I think my son has even less interest in any work beyond making this boat a little more fun to sail. I'm good with that. He's learning a ton his way. 

I believe denial is a great tool for builders, makers, doers or DIY boat owners. I don't allow myself to dwell much beyond pounding the next nail. 

 

Bull City

Bull City
6,938
2,585
North Carolina
Working on a hard-to-love boat, is drudgery.
Kris, with all respect, I don't think that an O'Day Outlaw is a hard-to-love boat.

image.png

 

SloopJonB

Super Anarchist
66,979
11,483
Great Wet North
Good eye, I was struck by the sight of the IP in the 'back lot'.

I saw that boat about 10 years ago and even took some pictures as it was unusual. I think there was some media about this 'customizing'.

 I believe it was stretched and either a few feet were added to the stern, or it was cut aft somewhere and a filler section glassed in. I think it was professionally done and looked it at the time. 

I'm not sure what was added below as I didn't get aboard. I'm guessing or recalling it may have had two berths with footwell under the cockpit. Could be a couple stiffs below, it's been sitting for a few years. 

In hindsight, was this 'customizing' a good idea? Apparently not as it's now in the 'back row' of this local yard.  
I've seen worse.

https://www.usedvictoria.com/classified-ad/Pacific-30_35667170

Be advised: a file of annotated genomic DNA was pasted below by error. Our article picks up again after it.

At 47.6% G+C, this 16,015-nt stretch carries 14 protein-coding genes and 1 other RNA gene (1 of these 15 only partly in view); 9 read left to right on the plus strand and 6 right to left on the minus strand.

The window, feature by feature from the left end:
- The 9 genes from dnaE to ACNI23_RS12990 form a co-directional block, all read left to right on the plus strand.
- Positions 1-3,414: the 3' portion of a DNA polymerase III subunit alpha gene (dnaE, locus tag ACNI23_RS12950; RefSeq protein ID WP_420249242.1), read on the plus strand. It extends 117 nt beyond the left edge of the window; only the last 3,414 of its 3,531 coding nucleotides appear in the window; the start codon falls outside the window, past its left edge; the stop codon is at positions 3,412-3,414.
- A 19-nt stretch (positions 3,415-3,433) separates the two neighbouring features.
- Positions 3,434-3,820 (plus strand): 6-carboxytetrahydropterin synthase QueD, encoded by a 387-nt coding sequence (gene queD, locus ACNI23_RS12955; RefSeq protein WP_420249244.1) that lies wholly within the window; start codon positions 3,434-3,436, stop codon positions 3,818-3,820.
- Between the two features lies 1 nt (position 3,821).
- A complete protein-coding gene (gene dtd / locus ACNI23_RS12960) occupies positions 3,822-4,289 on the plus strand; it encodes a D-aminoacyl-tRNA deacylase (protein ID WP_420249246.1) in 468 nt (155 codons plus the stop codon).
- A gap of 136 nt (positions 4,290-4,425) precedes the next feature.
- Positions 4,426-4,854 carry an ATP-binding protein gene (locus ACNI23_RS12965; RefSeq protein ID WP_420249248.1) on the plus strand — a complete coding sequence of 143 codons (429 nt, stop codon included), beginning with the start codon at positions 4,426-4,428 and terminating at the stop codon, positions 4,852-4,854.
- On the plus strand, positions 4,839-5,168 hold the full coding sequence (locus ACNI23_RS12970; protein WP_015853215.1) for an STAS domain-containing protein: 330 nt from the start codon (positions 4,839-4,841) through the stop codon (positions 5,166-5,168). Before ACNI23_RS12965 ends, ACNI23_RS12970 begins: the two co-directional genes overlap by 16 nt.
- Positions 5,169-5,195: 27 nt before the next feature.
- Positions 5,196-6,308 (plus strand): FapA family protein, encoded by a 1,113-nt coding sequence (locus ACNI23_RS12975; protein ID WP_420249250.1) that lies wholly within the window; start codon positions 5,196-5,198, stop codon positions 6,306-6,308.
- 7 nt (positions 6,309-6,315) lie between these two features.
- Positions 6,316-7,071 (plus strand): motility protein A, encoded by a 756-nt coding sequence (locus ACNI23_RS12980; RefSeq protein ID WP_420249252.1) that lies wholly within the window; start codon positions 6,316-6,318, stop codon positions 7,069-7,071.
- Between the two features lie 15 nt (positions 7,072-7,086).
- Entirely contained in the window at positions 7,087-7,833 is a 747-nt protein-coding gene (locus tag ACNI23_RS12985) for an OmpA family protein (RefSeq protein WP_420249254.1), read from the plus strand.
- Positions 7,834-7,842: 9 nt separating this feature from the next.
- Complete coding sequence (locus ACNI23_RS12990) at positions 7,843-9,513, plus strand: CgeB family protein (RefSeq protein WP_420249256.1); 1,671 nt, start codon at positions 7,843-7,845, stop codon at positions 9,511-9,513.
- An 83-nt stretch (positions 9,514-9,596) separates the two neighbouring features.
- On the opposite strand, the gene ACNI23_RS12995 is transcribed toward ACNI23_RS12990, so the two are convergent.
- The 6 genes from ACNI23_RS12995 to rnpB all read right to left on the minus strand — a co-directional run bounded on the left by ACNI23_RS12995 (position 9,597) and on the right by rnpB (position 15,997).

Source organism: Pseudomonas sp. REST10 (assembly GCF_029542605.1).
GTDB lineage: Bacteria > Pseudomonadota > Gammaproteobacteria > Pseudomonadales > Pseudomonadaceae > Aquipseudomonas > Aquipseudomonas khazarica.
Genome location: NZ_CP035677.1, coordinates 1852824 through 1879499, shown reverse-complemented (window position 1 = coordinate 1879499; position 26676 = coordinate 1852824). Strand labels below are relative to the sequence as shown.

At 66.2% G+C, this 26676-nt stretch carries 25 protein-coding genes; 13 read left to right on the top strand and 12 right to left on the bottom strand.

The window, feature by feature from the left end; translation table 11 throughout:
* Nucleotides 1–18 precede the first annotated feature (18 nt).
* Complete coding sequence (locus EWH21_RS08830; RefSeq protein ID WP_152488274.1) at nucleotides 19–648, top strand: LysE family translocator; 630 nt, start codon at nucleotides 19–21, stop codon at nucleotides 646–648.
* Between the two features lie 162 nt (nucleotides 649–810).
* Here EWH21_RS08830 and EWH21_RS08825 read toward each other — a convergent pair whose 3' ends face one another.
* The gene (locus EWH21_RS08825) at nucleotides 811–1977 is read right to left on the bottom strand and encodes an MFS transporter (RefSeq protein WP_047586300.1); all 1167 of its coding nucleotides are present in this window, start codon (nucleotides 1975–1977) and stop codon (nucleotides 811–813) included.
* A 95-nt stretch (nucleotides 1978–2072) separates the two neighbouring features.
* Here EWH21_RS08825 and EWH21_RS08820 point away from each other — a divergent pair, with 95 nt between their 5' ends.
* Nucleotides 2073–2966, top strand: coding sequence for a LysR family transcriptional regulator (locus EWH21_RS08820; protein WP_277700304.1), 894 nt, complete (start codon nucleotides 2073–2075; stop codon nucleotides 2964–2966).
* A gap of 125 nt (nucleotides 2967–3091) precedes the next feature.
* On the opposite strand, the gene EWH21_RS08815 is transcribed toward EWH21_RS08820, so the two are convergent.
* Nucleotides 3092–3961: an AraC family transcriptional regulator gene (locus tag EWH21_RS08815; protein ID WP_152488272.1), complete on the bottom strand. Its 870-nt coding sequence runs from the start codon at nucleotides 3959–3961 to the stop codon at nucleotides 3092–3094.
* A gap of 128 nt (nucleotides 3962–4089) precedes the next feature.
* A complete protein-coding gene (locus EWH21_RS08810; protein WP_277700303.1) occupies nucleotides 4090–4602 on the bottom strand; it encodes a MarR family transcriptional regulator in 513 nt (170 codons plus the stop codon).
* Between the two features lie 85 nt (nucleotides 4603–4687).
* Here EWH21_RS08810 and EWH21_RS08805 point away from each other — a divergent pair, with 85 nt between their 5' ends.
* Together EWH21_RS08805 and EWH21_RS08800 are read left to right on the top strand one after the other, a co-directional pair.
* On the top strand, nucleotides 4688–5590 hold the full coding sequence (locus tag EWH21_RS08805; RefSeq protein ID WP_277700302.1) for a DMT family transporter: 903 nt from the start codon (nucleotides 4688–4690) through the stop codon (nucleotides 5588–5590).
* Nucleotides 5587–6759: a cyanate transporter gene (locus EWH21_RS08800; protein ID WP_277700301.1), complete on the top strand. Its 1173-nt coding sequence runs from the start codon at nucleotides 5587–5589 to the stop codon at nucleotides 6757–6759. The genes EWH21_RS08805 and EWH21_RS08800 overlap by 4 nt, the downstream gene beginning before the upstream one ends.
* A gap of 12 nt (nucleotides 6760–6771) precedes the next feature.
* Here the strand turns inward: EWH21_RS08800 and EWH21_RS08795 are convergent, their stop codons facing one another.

image.png

This is what it's supposed to look like

image.png

 
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Kris Cringle

Super Anarchist
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13 hours ago, Bull City said:
Kris, with all respect, I don't think that an O'Day Outlaw is a hard-to-love boat.

View attachment 362611
It shouldn't be a hard to love boat,  bull.

I think the design is near perfect for our typical use. But that huge locker you see aft fills with 30-50 or more gallons of rainwater during a 1" summer storm. Everything in it is soaked and in fact, awash. And then as you head below, you see the cabin sole floating, and yes,...the battery top is below the slosh. Those are problems that I believe may have been exacerbated by the builder. 

A good boat if nothing else should stay reasonably dry at mooring and provide basic shelter, like the roof on your house. I think once we have that, it may be an easier boat to love.

THEN it may take on a different status. I hope so, it could be a great restoration for someone who wants a beautiful daysailer for pennies to the dollar compared to what is custom designed and built today. 

I took this photo some years before we aquirred SKAL. I was out on my boat after a good rainstorm. The boatyard was checking boats when I noticed they tied up to SKAL. You can see from her bow skyward attitude, she's taken a couple hundred pounds of rain in that aft locker. The yard pumped her out. To this day, that previous owner never knew why the boat would start sinking during some conditions and not others. He now owns a beautifully restored and maintained Alburg 30. A furniture craftsmen, he's all thumbs on a boat. 

SKAL sinking in 2008.jpg

 
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Bull City

Bull City
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2,585
North Carolina
A good boat if nothing else should stay reasonably dry at mooring and provide basic shelter, like the roof on your house. I think once we have that, it may be an easier boat to love.

THEN it may take on a different status. I hope so, it could be a great restoration for someone who wants a beautiful daysailer for pennies to the dollar compared to what is custom designed and built today. 
Kris, I see your point. Makes perfect sense.